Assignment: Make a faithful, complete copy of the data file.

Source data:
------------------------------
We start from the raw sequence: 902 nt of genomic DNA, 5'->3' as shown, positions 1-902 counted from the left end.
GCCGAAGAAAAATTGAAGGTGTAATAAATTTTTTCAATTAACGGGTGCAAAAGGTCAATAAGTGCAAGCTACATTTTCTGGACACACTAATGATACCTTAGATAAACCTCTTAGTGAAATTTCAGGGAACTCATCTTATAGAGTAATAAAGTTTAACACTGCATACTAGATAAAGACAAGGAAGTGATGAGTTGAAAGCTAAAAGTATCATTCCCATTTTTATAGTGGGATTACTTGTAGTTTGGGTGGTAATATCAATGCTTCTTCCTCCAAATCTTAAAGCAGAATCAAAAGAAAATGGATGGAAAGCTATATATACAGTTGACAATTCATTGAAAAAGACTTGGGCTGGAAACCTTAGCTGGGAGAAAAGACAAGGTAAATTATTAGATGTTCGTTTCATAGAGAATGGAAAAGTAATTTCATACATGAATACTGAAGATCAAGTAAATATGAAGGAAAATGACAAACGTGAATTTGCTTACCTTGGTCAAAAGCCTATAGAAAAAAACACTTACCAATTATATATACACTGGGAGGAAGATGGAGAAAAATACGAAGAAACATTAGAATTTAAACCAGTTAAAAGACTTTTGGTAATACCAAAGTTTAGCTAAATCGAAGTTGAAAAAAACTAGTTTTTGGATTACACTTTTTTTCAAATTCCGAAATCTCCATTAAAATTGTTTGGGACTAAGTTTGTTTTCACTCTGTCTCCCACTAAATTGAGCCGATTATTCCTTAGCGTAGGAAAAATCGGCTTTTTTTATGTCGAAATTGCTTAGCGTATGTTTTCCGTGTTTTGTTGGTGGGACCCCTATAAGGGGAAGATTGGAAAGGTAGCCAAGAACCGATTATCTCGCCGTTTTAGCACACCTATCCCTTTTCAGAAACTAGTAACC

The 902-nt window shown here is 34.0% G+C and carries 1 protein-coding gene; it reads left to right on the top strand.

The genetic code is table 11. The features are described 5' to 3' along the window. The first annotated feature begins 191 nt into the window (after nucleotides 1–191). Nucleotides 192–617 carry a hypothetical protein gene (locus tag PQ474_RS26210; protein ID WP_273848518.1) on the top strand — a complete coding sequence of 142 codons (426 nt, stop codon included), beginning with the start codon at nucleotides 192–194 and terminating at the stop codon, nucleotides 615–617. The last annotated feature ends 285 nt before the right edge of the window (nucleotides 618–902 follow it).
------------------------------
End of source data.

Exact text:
We start from the raw sequence: 902 nt of genomic DNA, 5'->3' as shown, positions 1-902 counted from the left end.
GCCGAAGAAAAATTGAAGGTGTAATAAATTTTTTCAATTAACGGGTGCAAAAGGTCAATAAGTGCAAGCTACATTTTCTGGACACACTAATGATACCTTAGATAAACCTCTTAGTGAAATTTCAGGGAACTCATCTTATAGAGTAATAAAGTTTAACACTGCATACTAGATAAAGACAAGGAAGTGATGAGTTGAAAGCTAAAAGTATCATTCCCATTTTTATAGTGGGATTACTTGTAGTTTGGGTGGTAATATCAATGCTTCTTCCTCCAAATCTTAAAGCAGAATCAAAAGAAAATGGATGGAAAGCTATATATACAGTTGACAATTCATTGAAAAAGACTTGGGCTGGAAACCTTAGCTGGGAGAAAAGACAAGGTAAATTATTAGATGTTCGTTTCATAGAGAATGGAAAAGTAATTTCATACATGAATACTGAAGATCAAGTAAATATGAAGGAAAATGACAAACGTGAATTTGCTTACCTTGGTCAAAAGCCTATAGAAAAAAACACTTACCAATTATATATACACTGGGAGGAAGATGGAGAAAAATACGAAGAAACATTAGAATTTAAACCAGTTAAAAGACTTTTGGTAATACCAAAGTTTAGCTAAATCGAAGTTGAAAAAAACTAGTTTTTGGATTACACTTTTTTTCAAATTCCGAAATCTCCATTAAAATTGTTTGGGACTAAGTTTGTTTTCACTCTGTCTCCCACTAAATTGAGCCGATTATTCCTTAGCGTAGGAAAAATCGGCTTTTTTTATGTCGAAATTGCTTAGCGTATGTTTTCCGTGTTTTGTTGGTGGGACCCCTATAAGGGGAAGATTGGAAAGGTAGCCAAGAACCGATTATCTCGCCGTTTTAGCACACCTATCCCTTTTCAGAAACTAGTAACC

The 902-nt window shown here is 34.0% G+C and carries 1 protein-coding gene; it reads left to right on the top strand.

The genetic code is table 11. The features are described 5' to 3' along the window. The first annotated feature begins 191 nt into the window (after nucleotides 1–191). Nucleotides 192–617 carry a hypothetical protein gene (locus tag PQ474_RS26210; protein ID WP_273848518.1) on the top strand — a complete coding sequence of 142 codons (426 nt, stop codon included), beginning with the start codon at nucleotides 192–194 and terminating at the stop codon, nucleotides 615–617. The last annotated feature ends 285 nt before the right edge of the window (nucleotides 618–902 follow it).